Tuesday, February 17, 2009

"Scientifically" proving objectification?

by Amelia Thomson-DeVeaux

The Daily Princetonian contacted me last night and asked me to comment on the new Princeton study which was the subject of today's article "Men view half-naked women as objects, study finds." Jordan Bubin has already discussed the article in his post today, but I just want to add my voice to the chorus saying, alternately, "thanks for that, Captain Obvious!" and "this is a scientific study?" The summary of the study (conducted by Princeton psychology professor Susan Fiske, Mina Cikara GS and Stanford psychology professor Jennifer Eberhardt) which was sent to me last night was even vaguer than the Prince article, which revealed that this study was conducted on just 21 Princeton undergraduates who identified as heterosexual.

I am not a psychologist. But I think I was taught in second grade that when conducting a scientific experiment, you need a representative sample of the population. And the last time I checked, even the randomest sample of Princeton males is not going to come close to representing the world's male population. And really, if we already know that these men are sexist (and I'd like to take this sexism questionnaire that they gave the subjects - how, exactly, does one test for sexism?), why are we even bothering to test to see which parts of their brain light up? I am very suspicious of any study which seeks to make broad generalizations about either of the genders - it's exactly on these grounds that I oppose the near-constant references to women and oxytocin in the discussions of the hook-up culture that have stormed campus in the past week. It doesn't just give people a free pass to make the same generalizations about women (and I found it hilarious that the researchers admitted that the same was probably true for women's objectification of men - they just didn't bother to test for it), but dangerously encourages our propensity to differentiate between the sexes, rather than within them. Objectification of women is a problem, yes, but we don't need science to tell us that. And really, if we establish that this is an inescapable "scientific" phenomenon (which I don't think it is), then we allow people to start making the arguments that "men can't help it" when they "happen" to objectify women, or that they have a "natural" propensity to rape or sexually abuse them.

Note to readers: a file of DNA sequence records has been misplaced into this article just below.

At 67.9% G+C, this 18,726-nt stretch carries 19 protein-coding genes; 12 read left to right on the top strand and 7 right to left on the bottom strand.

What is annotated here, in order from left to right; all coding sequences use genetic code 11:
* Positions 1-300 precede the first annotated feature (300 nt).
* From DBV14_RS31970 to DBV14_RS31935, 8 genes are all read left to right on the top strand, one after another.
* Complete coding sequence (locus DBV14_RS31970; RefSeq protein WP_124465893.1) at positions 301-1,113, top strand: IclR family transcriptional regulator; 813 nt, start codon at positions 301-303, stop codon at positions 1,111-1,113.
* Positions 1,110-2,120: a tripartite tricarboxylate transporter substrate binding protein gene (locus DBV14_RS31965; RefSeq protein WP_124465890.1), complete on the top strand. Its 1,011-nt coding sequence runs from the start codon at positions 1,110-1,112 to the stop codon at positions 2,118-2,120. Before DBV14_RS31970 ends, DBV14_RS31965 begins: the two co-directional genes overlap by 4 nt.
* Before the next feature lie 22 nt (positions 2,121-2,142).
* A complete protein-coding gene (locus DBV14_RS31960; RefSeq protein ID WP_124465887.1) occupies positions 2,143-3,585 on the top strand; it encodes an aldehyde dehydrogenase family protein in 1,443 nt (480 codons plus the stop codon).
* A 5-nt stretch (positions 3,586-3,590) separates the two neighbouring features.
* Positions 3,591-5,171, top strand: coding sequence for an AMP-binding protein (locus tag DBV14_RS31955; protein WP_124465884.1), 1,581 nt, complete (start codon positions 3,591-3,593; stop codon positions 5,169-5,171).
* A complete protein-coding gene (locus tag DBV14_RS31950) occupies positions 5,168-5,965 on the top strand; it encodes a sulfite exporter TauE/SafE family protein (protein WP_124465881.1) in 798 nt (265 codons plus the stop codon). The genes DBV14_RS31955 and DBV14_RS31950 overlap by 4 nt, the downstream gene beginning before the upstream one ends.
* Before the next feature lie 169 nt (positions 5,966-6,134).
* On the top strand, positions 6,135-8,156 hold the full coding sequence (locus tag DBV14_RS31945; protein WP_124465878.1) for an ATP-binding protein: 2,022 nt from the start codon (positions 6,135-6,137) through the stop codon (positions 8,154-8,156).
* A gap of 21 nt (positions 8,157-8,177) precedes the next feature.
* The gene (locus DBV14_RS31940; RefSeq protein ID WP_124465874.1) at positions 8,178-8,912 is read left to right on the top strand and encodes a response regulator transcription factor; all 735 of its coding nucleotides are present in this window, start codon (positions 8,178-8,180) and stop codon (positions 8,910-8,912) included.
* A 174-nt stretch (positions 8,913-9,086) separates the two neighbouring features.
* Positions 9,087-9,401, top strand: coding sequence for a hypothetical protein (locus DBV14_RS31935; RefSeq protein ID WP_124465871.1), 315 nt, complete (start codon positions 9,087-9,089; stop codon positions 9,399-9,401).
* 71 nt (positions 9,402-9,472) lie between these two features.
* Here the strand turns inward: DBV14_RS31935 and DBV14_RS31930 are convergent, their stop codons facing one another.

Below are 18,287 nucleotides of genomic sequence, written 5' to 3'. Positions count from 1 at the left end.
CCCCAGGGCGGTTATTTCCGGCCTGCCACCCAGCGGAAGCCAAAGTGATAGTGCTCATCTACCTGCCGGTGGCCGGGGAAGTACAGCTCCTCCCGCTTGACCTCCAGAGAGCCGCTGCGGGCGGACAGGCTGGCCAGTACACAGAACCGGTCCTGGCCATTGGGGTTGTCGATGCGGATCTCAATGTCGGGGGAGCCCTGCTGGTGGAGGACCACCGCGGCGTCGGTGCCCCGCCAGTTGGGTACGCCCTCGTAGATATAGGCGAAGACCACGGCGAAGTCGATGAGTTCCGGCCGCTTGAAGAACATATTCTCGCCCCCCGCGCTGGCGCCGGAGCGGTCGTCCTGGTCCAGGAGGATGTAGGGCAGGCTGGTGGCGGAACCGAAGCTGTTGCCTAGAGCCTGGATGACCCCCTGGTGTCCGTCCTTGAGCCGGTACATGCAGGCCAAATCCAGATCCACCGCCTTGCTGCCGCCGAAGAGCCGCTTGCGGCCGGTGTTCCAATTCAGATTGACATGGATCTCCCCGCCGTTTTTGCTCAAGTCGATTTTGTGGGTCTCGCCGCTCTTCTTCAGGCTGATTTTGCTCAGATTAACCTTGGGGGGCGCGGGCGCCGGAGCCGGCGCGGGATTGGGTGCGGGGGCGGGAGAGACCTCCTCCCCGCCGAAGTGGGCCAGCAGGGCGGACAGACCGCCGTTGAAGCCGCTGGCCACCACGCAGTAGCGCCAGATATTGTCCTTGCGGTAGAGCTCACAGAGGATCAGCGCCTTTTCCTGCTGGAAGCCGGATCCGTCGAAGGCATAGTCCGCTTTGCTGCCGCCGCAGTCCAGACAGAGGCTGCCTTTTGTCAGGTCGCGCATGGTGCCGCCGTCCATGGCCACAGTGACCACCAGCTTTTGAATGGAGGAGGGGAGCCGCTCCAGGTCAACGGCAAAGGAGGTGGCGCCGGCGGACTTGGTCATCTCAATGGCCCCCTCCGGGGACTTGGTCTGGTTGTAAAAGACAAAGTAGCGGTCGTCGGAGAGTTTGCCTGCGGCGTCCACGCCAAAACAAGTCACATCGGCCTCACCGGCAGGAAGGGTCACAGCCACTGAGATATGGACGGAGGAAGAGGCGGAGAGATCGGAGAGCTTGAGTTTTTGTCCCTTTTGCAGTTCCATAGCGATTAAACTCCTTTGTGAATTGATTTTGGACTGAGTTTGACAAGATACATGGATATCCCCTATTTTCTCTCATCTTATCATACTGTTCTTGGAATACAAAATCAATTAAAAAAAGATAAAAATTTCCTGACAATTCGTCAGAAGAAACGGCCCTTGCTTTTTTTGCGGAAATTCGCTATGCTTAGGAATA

I watched a short film called "The Pornography of the Everyday Life" for my gender and politics class today, and the images that it showed - mainstream advertising which depicted women as bound, half-dead, sexual objects - were incredibly disturbing. There is absolutely no denying that the researchers had good intentions, because objectification of women is a serious problem, and it's incredibly pervasive. But this study trivializes the problem, and could be seriously damaging to real efforts to stop objectification. Last night, I told the Prince that I didn't have enough information about the study to say anything concrete. But now - unless there is more information that they somehow left out - I think it's silly, and ultimately hurts the cause.


At February 17, 2009 at 10:28 PM , Anonymous Chloe Angyal said...

On totally unrelated note, dear god that woman is so airbrushed! Do people actually believe that there are women in the world who look like this naturally?!

At February 20, 2009 at 7:13 PM , Anonymous Lea said...

I read this article yesterday on www.cnn.com - a headline link that caught my eye.

While reading the article, there's the potential to interpret the whole thing as a staged, thinly-disguised morality play or an elaborate potshot. The tone of the article reporting the study pretty much invites reflexive dismissal as just another cheap excuse to bash men in the name of science.